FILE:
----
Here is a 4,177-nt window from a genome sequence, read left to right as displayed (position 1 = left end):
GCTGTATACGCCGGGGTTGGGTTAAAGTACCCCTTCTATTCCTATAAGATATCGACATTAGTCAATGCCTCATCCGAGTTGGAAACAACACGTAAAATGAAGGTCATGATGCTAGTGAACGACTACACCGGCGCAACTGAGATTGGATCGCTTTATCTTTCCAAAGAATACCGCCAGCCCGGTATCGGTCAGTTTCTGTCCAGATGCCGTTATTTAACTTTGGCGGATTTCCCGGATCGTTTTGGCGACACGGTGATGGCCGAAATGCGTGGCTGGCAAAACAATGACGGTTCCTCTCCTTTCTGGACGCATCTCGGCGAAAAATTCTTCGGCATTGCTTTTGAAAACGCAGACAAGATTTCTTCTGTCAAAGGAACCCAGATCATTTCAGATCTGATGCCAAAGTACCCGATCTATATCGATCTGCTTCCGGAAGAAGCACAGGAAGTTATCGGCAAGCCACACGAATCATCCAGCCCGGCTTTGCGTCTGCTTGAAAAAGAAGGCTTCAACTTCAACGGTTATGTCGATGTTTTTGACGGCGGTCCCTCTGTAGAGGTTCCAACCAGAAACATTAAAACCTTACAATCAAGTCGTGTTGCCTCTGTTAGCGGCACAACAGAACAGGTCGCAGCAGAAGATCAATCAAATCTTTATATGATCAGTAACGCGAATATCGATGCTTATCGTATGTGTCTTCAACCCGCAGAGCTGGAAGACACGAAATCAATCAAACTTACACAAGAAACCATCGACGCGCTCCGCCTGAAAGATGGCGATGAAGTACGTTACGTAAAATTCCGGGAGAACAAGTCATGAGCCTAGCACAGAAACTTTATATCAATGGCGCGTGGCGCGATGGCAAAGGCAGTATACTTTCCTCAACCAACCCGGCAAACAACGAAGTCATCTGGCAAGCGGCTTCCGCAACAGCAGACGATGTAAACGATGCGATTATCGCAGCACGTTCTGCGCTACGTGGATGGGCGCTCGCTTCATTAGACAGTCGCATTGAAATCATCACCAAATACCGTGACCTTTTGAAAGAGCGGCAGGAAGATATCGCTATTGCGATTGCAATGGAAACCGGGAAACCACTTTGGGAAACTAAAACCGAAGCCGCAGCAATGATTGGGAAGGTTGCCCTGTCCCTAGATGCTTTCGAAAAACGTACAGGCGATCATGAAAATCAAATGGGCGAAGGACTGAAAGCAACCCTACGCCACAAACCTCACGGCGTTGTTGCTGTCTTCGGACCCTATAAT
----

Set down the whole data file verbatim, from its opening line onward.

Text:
Here is a 4,177-nt window from a genome sequence, read left to right as displayed (position 1 = left end):
GCTGTATACGCCGGGGTTGGGTTAAAGTACCCCTTCTATTCCTATAAGATATCGACATTAGTCAATGCCTCATCCGAGTTGGAAACAACACGTAAAATGAAGGTCATGATGCTAGTGAACGACTACACCGGCGCAACTGAGATTGGATCGCTTTATCTTTCCAAAGAATACCGCCAGCCCGGTATCGGTCAGTTTCTGTCCAGATGCCGTTATTTAACTTTGGCGGATTTCCCGGATCGTTTTGGCGACACGGTGATGGCCGAAATGCGTGGCTGGCAAAACAATGACGGTTCCTCTCCTTTCTGGACGCATCTCGGCGAAAAATTCTTCGGCATTGCTTTTGAAAACGCAGACAAGATTTCTTCTGTCAAAGGAACCCAGATCATTTCAGATCTGATGCCAAAGTACCCGATCTATATCGATCTGCTTCCGGAAGAAGCACAGGAAGTTATCGGCAAGCCACACGAATCATCCAGCCCGGCTTTGCGTCTGCTTGAAAAAGAAGGCTTCAACTTCAACGGTTATGTCGATGTTTTTGACGGCGGTCCCTCTGTAGAGGTTCCAACCAGAAACATTAAAACCTTACAATCAAGTCGTGTTGCCTCTGTTAGCGGCACAACAGAACAGGTCGCAGCAGAAGATCAATCAAATCTTTATATGATCAGTAACGCGAATATCGATGCTTATCGTATGTGTCTTCAACCCGCAGAGCTGGAAGACACGAAATCAATCAAACTTACACAAGAAACCATCGACGCGCTCCGCCTGAAAGATGGCGATGAAGTACGTTACGTAAAATTCCGGGAGAACAAGTCATGAGCCTAGCACAGAAACTTTATATCAATGGCGCGTGGCGCGATGGCAAAGGCAGTATACTTTCCTCAACCAACCCGGCAAACAACGAAGTCATCTGGCAAGCGGCTTCCGCAACAGCAGACGATGTAAACGATGCGATTATCGCAGCACGTTCTGCGCTACGTGGATGGGCGCTCGCTTCATTAGACAGTCGCATTGAAATCATCACCAAATACCGTGACCTTTTGAAAGAGCGGCAGGAAGATATCGCTATTGCGATTGCAATGGAAACCGGGAAACCACTTTGGGAAACTAAAACCGAAGCCGCAGCAATGATTGGGAAGGTTGCCCTGTCCCTAGATGCTTTCGAAAAACGTACAGGCGATCATGAAAATCAAATGGGCGAAGGACTGAAAGCAACCCTACGCCACAAACCTCACGGCGTTGTTGCTGTCTTCGGACCCTATAAT